At this point, Chuck Sykes may feel a bit like a baseball player stepping up to the plate for the third time after two strikeouts.
First, he was highly supportive of the effort in Hillsborough County to add a penny to the current 7% sales tax for transit expansion purposes, including a proposed light-rail system in Tampa. That referendum failed by a broad margin in the Nov. 2 election.
One month later, Sykes chaired a committee of local business and community leaders hoping to attract World Cup soccer to the Tampa Bay area as part of the United States' bid to host those matches in 2022. The U.S. lost out to Qatar.
Now Sykes, president and CEO of Sykes Enterprises Inc. and chairman of the Greater Tampa Chamber of Commerce, is at bat again in a new effort to seek private financing for a new ballpark for the Tampa Bay Rays. It's not the type of thing the chamber normally gets involved with, he says, but Tampa needs to prepare for the prospect that the Rays will relocate from St. Petersburg, where they have played since 1998 and are in the midst of a 30-year lease at Tropicana Field.
“We don't want to be caught flat-footed,” Sykes told the St. Petersburg Times recently. “We want to study how other stadiums have been done around the country, and maybe that will help the conversation.”
Despite his willingness to take on controversial causes, Sykes remains highly revered among Tampa Bay's business elite. He took over the day-to-day operations in 2004 of the publicly traded call center company founded by his father, John Sykes.
The 47-year-old native of Charlotte, N.C., where Sykes Enterprises was founded before relocating its headquarters to Tampa, has been with the company for 25 years, working his way through the ranks.
He took on various administrative duties while attending North Carolina State University, where he earned a bachelor's degree in mechanical engineering, and later became a junior sales representative in the telecommunications division, moving into various middle-management roles and later serving as general manager of the Americas.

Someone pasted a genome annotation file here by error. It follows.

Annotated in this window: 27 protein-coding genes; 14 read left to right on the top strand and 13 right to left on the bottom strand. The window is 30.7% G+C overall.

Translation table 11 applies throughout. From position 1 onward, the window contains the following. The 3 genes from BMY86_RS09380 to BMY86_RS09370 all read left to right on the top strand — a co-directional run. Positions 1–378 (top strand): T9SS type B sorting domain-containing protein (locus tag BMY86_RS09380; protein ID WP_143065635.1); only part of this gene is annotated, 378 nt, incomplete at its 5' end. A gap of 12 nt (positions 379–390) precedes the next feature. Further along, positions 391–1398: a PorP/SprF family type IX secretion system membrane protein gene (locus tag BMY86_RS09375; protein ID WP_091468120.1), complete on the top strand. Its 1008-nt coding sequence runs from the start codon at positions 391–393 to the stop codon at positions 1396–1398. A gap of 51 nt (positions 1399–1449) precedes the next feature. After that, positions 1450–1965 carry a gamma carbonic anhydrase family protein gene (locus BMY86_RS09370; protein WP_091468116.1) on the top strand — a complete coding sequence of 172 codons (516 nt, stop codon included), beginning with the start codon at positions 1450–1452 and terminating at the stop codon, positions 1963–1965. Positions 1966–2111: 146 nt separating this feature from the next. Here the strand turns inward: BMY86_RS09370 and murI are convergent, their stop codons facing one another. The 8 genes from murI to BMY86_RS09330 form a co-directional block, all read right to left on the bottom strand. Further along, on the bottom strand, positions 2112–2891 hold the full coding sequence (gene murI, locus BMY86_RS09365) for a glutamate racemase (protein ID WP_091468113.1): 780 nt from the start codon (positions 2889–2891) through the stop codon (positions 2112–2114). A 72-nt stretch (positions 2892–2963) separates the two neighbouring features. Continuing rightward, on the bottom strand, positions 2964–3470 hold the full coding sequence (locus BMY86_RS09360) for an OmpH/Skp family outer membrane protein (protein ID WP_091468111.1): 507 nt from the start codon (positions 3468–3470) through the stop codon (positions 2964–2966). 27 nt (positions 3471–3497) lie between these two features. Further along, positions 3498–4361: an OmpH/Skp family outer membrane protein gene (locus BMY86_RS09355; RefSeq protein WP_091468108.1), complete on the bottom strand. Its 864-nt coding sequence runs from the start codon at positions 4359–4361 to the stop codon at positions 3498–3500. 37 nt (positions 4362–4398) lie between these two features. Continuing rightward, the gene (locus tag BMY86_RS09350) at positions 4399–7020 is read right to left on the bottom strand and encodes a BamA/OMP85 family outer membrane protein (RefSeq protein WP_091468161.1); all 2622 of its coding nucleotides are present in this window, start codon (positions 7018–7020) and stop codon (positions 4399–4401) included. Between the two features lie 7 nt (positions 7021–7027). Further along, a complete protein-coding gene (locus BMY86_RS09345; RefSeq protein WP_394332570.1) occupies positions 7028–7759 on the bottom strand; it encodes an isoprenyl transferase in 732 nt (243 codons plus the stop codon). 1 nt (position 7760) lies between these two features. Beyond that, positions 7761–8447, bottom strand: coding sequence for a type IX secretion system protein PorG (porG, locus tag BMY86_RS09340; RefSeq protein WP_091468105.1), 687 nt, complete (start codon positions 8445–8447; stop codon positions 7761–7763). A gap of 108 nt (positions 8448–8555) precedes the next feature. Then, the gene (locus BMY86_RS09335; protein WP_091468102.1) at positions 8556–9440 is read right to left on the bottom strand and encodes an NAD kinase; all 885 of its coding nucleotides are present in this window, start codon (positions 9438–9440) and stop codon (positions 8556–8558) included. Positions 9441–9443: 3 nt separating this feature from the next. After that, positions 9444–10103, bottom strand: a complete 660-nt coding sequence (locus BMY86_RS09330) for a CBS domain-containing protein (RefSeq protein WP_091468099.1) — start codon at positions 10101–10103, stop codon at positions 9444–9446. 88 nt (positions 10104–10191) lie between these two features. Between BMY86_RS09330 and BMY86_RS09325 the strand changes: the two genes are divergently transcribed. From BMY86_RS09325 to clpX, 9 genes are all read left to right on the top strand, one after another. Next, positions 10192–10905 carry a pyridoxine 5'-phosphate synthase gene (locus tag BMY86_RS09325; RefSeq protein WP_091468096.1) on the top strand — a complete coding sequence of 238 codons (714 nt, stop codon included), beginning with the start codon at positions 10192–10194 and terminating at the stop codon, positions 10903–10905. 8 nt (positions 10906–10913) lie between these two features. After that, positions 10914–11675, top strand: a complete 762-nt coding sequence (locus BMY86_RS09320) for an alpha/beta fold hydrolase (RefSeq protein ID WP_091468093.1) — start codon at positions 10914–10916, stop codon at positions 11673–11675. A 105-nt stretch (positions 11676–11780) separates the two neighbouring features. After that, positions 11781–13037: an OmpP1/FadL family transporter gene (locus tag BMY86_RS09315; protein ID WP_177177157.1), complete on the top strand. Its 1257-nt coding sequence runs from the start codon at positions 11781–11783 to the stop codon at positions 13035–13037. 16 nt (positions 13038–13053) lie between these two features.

He was senior vice president of global operations prior to his appointments as CEO in 2003 and president in 2004. His father remains involved with the company as chairman emeritus, though he tends to stay out of the way on most matters.
“I'm very pleased and have a tremendous amount of pride for my son,” the elder Sykes said in a previous interview with the Gulf Coast Business Review.
Since taking over the reins of the billion-dollar worldwide company, which trades on the Nasdaq exchange, Sykes has become highly involved in the community.
In addition to chairing the chamber, he serves on the board of trustees of the University of Tampa, is a member of the Tampa Hillsborough Economic Development Corp. and secretary/treasurer of the eight-county Tampa Bay Partnership. He is also a supporter of America's Second Harvest of Tampa Bay, a charitable hunger relief organization.
Sykes is regarded well enough in Tampa's business community that he was asked last spring to serve a second term as chamber chairman.
“Chuck continues to demonstrate a unique ability to convene business leaders from across the region to address issues of community prosperity in a collaborative effort,” says Bob Rohrlack, chamber president and CEO.